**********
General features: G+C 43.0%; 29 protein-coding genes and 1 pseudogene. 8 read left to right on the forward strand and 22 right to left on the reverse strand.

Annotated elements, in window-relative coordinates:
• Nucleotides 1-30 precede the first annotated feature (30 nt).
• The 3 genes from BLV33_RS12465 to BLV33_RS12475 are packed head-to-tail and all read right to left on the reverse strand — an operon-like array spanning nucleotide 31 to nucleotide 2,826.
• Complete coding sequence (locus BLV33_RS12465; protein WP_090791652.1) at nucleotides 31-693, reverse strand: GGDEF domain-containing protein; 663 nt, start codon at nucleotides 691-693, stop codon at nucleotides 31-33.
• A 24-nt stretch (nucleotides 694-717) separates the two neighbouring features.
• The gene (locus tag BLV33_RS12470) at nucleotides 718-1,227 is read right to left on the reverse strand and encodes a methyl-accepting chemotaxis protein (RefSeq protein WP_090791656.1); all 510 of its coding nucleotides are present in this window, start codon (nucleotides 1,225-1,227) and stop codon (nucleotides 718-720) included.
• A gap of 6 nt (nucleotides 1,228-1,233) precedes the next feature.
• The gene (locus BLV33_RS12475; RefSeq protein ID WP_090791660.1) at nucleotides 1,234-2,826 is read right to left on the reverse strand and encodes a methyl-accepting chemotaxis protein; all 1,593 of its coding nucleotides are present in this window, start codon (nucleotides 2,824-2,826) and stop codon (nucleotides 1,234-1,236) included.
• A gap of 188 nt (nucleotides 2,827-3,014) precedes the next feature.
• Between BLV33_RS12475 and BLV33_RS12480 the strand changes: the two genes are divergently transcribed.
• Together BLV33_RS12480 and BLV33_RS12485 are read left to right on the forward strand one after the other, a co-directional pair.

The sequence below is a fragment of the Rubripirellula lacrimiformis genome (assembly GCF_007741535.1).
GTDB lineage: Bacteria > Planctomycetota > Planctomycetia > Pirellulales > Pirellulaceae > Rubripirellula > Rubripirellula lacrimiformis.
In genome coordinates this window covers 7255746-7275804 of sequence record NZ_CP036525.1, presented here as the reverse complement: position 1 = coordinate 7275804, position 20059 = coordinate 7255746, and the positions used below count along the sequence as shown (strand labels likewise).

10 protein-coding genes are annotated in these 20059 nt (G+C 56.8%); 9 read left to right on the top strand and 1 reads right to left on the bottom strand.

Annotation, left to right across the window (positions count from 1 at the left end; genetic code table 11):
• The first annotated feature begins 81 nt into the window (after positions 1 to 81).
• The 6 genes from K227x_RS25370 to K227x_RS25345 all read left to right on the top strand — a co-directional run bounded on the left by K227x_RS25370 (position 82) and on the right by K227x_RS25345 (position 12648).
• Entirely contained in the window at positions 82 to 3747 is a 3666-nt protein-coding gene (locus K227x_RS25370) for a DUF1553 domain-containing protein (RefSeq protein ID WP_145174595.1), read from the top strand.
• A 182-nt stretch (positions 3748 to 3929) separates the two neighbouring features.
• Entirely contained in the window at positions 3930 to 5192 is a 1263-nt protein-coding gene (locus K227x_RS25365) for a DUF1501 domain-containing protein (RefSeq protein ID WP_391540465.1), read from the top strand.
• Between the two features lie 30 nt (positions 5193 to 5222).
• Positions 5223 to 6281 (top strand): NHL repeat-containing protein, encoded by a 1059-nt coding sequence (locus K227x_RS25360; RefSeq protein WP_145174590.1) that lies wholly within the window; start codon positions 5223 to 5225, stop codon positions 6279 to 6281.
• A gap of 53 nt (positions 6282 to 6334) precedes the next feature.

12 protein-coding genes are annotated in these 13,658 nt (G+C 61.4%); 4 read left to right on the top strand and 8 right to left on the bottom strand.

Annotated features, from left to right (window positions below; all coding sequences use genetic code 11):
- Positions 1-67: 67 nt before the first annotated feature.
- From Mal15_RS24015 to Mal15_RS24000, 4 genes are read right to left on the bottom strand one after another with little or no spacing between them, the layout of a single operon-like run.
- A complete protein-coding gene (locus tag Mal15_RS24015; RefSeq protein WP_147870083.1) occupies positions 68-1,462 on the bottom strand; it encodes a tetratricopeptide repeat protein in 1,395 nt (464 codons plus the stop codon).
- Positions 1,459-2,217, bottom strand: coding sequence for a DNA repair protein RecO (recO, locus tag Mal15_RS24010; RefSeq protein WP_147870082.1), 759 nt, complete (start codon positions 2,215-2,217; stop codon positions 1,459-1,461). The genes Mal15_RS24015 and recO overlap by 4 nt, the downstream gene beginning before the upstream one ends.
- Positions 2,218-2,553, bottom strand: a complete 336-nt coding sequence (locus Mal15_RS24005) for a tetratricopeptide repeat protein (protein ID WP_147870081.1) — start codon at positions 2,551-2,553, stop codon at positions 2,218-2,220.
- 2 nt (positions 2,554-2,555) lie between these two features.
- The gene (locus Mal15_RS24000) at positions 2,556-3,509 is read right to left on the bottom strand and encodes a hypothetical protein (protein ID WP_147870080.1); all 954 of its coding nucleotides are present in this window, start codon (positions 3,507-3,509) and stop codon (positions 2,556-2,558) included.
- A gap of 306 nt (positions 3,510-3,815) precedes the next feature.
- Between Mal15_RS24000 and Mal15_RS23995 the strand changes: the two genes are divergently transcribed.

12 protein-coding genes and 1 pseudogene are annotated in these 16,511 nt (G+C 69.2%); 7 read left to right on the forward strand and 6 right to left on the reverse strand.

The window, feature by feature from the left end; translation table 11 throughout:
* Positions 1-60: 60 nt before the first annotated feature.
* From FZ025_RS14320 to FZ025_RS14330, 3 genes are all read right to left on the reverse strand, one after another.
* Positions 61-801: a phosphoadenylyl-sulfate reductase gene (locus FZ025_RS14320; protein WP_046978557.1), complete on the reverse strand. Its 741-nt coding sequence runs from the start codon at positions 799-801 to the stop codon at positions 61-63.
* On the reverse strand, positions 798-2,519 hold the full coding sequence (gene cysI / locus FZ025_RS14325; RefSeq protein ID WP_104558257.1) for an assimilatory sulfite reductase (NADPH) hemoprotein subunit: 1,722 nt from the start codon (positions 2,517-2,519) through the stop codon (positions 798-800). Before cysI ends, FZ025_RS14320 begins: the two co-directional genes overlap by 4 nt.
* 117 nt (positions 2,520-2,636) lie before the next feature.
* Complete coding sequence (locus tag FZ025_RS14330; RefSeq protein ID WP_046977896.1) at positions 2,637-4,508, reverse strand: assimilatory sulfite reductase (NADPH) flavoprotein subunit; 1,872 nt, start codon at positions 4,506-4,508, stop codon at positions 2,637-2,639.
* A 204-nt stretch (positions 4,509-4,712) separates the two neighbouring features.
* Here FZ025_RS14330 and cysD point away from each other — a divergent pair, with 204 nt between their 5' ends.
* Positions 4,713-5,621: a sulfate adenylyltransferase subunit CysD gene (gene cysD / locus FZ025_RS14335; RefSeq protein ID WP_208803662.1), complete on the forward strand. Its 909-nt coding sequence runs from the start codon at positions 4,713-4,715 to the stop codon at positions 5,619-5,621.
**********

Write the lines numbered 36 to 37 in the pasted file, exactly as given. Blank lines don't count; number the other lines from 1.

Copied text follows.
- Between Mal15_RS24000 and Mal15_RS23995 the strand changes: the two genes are divergently transcribed.

12 protein-coding genes and 1 pseudogene are annotated in these 16,511 nt (G+C 69.2%); 7 read left to right on the forward strand and 6 right to left on the reverse strand.